Platform engineering is evolving fast, accompanied by a multitude of tools designed to turbocharge developer efficiency and slash lead times. This means that when building an Internal Developer Platform (IDP), choosing the best tools can be a daunting task. Especially when so many seem to do a similar job.
At Humanitec, we get the importance of picking the right tech to ensure IDP success. So, we’ve written this article to talk you through two platform tools we often get asked about the Humanitec Platform Orchestrator and Backstage, a developer portal. We’ll explore the differences between their categories, functionalities, and the distinct roles they play in building a robust enterprise-grade IDP. Let’s kick off by looking at what exactly a Platform Orchestrator is.
The power of the Platform Orchestrator
At the heart of an IDP is where the Humanitec Platform Orchestrator sits. It plays a key role in facilitating Dynamic Configuration Management (DCM) throughout the entire software delivery process. And it ensures a clear separation of concerns, enabling platform engineers to set standardized and dynamic definitions of how to provision resources. For developers, this wipes the need to manually define and maintain environment-specific configs for their workloads. Instead, they can use an open-source workload specification known as Score to declaratively define the required resources. With each git-push, the Platform Orchestrator automatically determines the essential resources and configs necessary for their workloads to operate seamlessly.
When used to build an IDP, the Platform Orchestrator cuts out a ton of manual tasks. The platform team defines the rules, and the Platform Orchestrator handles the rest, as it follows a “RMCD” execution pattern:
- Read: interpret workload specification and context.
- Match: identify the correct configuration baselines to create application. configurations and identify what resources to resolve or create based on the matching context.
- Create: create application configurations; if necessary, create (infrastructure) resources, fetch credentials and inject credentials as secrets.
- Deploy: deploy the workload into the target environment wired up to its dependencies.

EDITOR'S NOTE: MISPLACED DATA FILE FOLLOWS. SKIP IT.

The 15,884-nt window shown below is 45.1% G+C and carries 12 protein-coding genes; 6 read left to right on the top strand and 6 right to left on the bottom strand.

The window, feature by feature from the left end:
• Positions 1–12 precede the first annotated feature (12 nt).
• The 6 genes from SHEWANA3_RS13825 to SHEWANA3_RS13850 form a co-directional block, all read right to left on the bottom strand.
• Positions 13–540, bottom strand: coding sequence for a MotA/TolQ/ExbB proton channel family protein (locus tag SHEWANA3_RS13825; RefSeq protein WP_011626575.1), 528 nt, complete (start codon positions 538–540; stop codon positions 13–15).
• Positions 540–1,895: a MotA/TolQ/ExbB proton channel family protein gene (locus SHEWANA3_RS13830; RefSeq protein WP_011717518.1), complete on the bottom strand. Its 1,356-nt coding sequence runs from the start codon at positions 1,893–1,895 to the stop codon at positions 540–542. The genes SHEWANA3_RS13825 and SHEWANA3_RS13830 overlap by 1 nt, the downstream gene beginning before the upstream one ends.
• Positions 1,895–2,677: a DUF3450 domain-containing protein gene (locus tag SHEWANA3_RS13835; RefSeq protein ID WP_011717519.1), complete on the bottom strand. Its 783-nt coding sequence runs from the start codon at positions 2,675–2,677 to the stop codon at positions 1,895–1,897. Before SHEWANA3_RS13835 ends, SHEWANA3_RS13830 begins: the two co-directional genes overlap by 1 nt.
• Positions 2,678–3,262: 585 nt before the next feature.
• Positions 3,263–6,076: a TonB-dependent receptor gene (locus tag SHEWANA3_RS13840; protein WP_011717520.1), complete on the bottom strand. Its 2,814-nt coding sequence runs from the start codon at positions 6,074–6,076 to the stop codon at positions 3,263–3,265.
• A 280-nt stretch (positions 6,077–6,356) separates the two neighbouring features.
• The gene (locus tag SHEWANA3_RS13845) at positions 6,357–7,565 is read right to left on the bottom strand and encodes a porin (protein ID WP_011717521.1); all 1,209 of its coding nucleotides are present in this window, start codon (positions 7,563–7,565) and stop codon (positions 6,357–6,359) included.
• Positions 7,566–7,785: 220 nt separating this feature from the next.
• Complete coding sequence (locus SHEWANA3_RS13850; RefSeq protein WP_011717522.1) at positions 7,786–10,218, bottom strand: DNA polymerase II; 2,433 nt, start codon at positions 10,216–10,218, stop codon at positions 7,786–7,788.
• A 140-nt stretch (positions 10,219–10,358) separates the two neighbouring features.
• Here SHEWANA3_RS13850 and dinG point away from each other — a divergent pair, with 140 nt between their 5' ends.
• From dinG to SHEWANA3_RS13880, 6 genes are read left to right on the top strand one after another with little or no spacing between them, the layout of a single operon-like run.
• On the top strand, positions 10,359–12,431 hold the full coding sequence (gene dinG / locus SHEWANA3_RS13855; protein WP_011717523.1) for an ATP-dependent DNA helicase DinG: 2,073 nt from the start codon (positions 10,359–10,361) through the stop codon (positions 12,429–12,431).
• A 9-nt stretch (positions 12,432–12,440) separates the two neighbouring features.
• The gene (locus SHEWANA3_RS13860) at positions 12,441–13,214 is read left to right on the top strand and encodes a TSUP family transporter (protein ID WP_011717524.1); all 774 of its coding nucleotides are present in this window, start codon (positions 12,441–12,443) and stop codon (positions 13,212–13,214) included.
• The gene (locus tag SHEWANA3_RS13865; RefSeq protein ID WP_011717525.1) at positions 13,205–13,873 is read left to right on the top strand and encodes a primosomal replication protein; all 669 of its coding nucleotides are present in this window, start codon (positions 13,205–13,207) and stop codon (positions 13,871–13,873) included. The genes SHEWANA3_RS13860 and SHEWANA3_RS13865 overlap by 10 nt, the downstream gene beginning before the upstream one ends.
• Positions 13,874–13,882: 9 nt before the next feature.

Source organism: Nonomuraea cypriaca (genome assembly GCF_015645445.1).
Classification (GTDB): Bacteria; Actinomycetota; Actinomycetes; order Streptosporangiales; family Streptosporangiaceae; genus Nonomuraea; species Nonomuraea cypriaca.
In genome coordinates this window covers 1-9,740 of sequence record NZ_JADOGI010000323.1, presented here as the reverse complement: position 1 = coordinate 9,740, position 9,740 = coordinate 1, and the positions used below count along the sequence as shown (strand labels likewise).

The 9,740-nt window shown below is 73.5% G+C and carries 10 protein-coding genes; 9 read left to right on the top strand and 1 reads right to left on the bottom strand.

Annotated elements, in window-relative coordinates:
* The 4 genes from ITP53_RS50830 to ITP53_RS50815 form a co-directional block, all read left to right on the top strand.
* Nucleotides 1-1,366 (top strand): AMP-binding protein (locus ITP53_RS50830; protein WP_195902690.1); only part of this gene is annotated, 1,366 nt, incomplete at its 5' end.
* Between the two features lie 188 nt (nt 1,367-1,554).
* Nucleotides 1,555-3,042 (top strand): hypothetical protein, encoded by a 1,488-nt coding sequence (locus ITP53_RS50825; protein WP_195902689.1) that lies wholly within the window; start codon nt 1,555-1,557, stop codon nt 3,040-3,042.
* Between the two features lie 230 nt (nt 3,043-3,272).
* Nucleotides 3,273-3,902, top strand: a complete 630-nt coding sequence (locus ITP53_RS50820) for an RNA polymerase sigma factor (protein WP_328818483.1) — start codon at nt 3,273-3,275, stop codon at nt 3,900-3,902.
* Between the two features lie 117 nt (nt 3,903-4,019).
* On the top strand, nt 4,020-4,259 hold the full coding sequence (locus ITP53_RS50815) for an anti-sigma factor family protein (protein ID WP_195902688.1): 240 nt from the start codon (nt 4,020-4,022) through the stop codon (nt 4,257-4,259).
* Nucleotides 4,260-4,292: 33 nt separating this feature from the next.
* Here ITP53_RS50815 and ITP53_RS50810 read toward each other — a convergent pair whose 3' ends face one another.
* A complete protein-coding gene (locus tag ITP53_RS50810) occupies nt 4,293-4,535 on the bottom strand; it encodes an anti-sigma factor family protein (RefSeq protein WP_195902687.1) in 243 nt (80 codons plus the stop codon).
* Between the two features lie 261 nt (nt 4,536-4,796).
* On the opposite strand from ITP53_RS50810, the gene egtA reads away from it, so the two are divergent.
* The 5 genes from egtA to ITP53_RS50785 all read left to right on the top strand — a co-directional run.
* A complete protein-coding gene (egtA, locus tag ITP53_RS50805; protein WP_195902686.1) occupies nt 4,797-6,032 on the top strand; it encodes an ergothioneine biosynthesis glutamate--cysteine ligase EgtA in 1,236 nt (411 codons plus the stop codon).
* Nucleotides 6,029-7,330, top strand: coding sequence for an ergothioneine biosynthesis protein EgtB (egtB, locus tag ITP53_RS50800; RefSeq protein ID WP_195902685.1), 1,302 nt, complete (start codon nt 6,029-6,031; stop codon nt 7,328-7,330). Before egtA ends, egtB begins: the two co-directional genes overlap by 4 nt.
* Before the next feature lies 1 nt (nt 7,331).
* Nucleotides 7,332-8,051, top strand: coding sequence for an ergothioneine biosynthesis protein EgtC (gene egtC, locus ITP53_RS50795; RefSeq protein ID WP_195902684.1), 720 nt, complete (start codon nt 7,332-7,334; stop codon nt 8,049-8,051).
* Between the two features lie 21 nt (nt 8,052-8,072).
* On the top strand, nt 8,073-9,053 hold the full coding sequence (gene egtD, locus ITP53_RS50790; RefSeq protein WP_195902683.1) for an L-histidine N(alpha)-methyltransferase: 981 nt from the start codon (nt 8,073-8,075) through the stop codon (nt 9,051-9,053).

No more config drama, just more time to focus on the tasks that add real value.
The pivotal role of internal developer portals
Before we get stuck in, it’s important to note the difference between a portal and a platform. According to Gartner,
“Internal developer portals serve as the interface through which developers can discover and access internal developer platform capabilities.”
Like the Platform Orchestrator, internal developer portals such as Backstage also play a leading role from a platform perspective. Mainly since it acts as the interface to the platform and enhances the developer experience. That said, the two tools belong to different categories, occupy different planes of a platform’s architecture, and have different primary use cases.
Note: The components and tools referenced below apply to an AWS-based setup, but all are interchangeable. Similar reference architectures can be implemented for GCP, Azure, or any hybrid setup. Use this reference as a starting point, but prioritize incorporating whatever components your setup already has in place.
For example, where the Platform Orchestrator is the centrepiece of an IDP, Backstage acts as the user interface to the platform and provides the core pillars of the developer portal: a software catalog that equips developers with the right information in context, software templates for scaffolding, or a docs-like-code solution.
Same tools or apples and oranges?
You could say comparing the Humanitec Platform Orchestrator and Backstage is like comparing apples and oranges. Both play important roles in building a successful platform. But they're not the same thing at all. The Platform Orchestrator is designed to generate and manage configs. It interprets what resources and configs are needed for a workload to run, creates app and infrastructure configs based on rules defined by the platform team — and executes them. As a result, developers no longer need to worry about dealing with environment-specific configs for their workloads. The Platform Orchestrator handles it all behind the scenes, making life easier for them.
Backstage on the other hand, is like the front door to your platform. It acts as the interface, containing anything you need to keep track of service ownership, recent code changes, or app health.